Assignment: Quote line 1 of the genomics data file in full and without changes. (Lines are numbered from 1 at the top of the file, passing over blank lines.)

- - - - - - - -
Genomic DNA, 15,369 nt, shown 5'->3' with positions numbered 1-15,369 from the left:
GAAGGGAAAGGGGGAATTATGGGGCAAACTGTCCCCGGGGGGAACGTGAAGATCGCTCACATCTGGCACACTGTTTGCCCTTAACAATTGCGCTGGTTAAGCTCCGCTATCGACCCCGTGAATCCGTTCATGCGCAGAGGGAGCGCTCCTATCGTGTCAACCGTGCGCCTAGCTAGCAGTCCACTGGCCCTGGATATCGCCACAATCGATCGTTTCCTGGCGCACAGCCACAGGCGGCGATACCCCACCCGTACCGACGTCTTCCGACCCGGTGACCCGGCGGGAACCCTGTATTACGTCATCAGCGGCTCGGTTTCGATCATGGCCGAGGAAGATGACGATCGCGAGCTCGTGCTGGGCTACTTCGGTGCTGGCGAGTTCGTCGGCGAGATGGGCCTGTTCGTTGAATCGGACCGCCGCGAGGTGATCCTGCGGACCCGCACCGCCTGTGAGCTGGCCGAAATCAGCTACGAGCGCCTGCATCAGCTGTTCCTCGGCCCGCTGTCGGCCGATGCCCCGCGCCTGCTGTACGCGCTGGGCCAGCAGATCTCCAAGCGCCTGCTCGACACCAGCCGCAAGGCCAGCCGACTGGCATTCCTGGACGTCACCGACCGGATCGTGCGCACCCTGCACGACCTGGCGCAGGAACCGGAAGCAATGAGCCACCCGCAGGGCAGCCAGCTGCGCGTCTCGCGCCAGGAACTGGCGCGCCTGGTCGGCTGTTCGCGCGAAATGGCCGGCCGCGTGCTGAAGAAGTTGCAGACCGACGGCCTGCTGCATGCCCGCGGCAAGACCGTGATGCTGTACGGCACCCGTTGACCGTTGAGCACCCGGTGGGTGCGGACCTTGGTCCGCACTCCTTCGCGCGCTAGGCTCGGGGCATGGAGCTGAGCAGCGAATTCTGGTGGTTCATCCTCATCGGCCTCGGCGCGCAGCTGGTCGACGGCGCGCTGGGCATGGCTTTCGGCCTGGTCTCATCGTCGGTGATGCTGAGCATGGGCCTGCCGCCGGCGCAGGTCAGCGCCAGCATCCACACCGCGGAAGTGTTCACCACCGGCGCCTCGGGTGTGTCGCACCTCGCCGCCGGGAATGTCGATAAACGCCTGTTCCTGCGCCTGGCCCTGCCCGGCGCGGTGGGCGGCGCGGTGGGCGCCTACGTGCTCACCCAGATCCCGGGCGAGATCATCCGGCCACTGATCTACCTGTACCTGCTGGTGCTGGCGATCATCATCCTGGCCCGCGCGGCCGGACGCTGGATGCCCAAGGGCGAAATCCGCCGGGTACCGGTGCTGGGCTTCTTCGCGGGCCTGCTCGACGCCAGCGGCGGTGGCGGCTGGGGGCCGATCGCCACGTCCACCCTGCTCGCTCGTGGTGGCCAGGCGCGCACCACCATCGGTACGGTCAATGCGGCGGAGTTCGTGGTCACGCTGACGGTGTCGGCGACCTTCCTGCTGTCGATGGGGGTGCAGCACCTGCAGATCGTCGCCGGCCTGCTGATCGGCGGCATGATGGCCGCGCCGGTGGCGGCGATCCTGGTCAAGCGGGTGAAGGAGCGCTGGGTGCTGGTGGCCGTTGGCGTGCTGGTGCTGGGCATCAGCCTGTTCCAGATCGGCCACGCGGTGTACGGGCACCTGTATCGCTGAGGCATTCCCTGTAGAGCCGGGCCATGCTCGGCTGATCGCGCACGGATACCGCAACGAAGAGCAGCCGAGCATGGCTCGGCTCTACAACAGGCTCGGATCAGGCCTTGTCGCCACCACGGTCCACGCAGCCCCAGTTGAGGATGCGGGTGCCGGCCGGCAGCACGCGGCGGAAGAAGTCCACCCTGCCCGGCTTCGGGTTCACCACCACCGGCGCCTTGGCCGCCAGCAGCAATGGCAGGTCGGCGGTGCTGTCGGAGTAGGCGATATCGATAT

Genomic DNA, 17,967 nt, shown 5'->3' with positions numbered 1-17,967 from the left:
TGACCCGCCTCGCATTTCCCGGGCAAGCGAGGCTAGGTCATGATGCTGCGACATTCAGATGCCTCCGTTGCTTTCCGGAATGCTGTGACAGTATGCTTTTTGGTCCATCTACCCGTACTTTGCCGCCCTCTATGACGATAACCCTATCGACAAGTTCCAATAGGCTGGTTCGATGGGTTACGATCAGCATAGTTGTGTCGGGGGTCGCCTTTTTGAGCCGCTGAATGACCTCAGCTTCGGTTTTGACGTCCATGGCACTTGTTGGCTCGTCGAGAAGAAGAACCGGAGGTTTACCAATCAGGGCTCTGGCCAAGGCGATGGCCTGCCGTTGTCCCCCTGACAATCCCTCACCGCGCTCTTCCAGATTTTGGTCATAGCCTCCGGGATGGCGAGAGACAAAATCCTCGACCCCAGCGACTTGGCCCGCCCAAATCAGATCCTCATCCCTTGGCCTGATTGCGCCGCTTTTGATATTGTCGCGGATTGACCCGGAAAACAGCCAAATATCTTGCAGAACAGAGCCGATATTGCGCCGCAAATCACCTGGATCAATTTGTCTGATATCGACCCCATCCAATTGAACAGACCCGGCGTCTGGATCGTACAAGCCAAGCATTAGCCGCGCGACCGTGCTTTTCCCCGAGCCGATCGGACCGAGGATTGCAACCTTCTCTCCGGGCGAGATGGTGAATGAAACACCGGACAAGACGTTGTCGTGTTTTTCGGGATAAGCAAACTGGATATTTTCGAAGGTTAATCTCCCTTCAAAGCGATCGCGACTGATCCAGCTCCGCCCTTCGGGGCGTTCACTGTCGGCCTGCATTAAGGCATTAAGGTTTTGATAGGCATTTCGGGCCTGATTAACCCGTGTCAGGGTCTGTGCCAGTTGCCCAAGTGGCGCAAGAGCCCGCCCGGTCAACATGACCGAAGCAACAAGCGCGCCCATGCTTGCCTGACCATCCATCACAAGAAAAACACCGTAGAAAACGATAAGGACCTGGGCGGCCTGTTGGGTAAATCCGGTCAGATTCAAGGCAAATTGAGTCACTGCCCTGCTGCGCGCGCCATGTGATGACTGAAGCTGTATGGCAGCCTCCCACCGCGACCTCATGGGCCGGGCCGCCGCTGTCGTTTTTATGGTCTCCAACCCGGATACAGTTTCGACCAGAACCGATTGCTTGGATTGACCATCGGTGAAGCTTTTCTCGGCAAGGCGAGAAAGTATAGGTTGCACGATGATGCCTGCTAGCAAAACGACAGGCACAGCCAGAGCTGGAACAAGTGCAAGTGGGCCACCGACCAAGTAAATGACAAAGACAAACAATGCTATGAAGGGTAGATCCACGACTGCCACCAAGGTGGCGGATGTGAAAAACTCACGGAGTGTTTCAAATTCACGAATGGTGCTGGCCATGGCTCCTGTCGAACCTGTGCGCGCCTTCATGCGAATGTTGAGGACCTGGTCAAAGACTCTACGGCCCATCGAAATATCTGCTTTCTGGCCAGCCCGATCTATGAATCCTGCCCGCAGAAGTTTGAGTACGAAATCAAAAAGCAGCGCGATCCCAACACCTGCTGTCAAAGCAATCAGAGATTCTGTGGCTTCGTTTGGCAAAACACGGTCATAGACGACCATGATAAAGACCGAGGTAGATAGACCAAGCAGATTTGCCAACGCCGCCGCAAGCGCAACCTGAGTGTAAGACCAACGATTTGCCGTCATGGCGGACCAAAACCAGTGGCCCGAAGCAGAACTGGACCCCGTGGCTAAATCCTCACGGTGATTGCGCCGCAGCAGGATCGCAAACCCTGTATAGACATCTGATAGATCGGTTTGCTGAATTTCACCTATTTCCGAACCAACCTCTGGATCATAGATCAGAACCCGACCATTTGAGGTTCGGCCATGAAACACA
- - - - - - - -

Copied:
Genomic DNA, 15,369 nt, shown 5'->3' with positions numbered 1-15,369 from the left: